February 03, 2011

Dear Catalog CEOs: NEMOA Questions

Dear Catalog CEOs:

NEMOA hosts their annual spring event in a few weeks (click here to view the agenda).

There are three reasons I am supportive of NEMOA.
  1. They gave me an opportunity to speak in 2007, when I was a nobody consultant who just finished working for twelve years in the Pacific Northwest, far away from the hallowed catalog geography known as New England.
  2. NEMOA stood behind you, always, steadfast.  The vast majority of organizations abandoned you long ago, or abandoned you recently, out of necessity, or out of a lust to chase the next shiny new object in the marketing toolkit.
  3. NEMOA modernized.  They try.  They maintain their catalog roots, while giving an acceptable amount of mindshare to new topics.
So I wholeheartedly encourage you to attend their conference next month.

And when you attend, why not ask your peers a series of questions.
  1. Are any of you, after proper attribution, generating 10% or more of your annual sales because of your social media efforts?  If the answer is yes, is your core customer age 55 or older?  If the answer is yes, and your business is non-competitive, what the heck are you doing that is different than what the pundits suggest you do?
  2. Are any of you, after proper attribution, generating 10% or more of your annual sales because of your mobile marketing efforts?  If the answer is yes, is your core customer age 55 or older?  If the answer is yes, and your business is non-competitive, what the heck are you doing that is different than what the pundits suggest you do?
  3. Are any of you seeing 15% or greater improvements in productivity, above and beyond your core merchandising productivity, from your list rental or co-op activities?  If so, what is your vendor doing to generate such significant increases?
  4. Many catalogers with a 45-49 year old audience are observing an interesting phenomenon ... they are able to significantly reduce page counts without a significant drop in demand (after matchback).  How many of you are actively testing page counts and unique formats, and what have you learned?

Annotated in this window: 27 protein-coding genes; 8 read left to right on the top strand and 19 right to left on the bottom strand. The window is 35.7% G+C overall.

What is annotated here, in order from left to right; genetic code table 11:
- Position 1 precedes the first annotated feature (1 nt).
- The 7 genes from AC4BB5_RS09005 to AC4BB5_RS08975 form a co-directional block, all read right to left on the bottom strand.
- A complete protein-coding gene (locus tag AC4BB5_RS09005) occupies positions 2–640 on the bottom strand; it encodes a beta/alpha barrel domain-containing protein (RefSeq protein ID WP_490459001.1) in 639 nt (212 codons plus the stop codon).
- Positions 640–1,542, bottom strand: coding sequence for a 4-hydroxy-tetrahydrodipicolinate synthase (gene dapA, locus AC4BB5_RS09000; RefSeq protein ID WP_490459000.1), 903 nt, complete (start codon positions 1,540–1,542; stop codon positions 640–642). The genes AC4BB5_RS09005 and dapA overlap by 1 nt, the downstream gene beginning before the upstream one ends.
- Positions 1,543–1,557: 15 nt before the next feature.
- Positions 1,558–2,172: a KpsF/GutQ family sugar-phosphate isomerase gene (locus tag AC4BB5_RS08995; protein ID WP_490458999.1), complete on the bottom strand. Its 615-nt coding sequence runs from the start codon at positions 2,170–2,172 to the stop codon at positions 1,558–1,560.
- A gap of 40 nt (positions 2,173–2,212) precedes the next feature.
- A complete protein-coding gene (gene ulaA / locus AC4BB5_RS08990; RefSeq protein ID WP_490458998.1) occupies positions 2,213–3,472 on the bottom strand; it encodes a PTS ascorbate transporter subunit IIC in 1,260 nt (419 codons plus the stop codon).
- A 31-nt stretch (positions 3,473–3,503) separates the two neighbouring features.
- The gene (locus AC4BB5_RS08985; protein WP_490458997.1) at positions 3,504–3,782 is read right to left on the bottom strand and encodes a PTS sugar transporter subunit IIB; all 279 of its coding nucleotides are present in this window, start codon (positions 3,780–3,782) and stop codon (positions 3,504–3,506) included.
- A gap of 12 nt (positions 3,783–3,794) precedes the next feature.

5. The year is 2015.  What does your catalog business look like?  What is the mix of sales by marketing channel?  What are you doing to grow your business in each advertising channel, so that your business looks in 2015 the way you want for it to look?
  6. If your customer is age 60-64, what do you think your customer will look like in the year 2020?  Will your customer be age 70-74 (i.e. you will follow this cohort into their 70s), or will you appeal to a 60-64 year old customer?  This is important, of course, because if your customer ages with time, you'll need a plan for maintaining the vitality of your brand, right?
  7. If your demographics aren't favorable, what is your exit strategy, or your strategy to reinvent yourself?  Exit can mean any number of things, of course.
  8. Merchandise means everything.  Nobody talks about it, because it is more fun to wonder if LivingSocial will outperform Groupon, but customers buy from us, in large part, because we offer merchandise that meets a genuine customer need.  Ask a non-competitive brand at NEMOA what their merchandising secrets are.  And, in kind, what can you share with your peers?
  9. Talk with your peers about succession planning.  Specifically, our businesses have fragmented in ways we couldn't imagine.  How do we find a person to run the business in 2017, and what kind of skills does this person need to possess?  Will a social media expert be able to run your company?  A copywriter?  An accounts payable analyst?
That's only nine questions.  I could have written nine hundred questions if I wanted to.  Please meet with your peers and discuss these and other questions.  Skype me into your meetings, if necessary.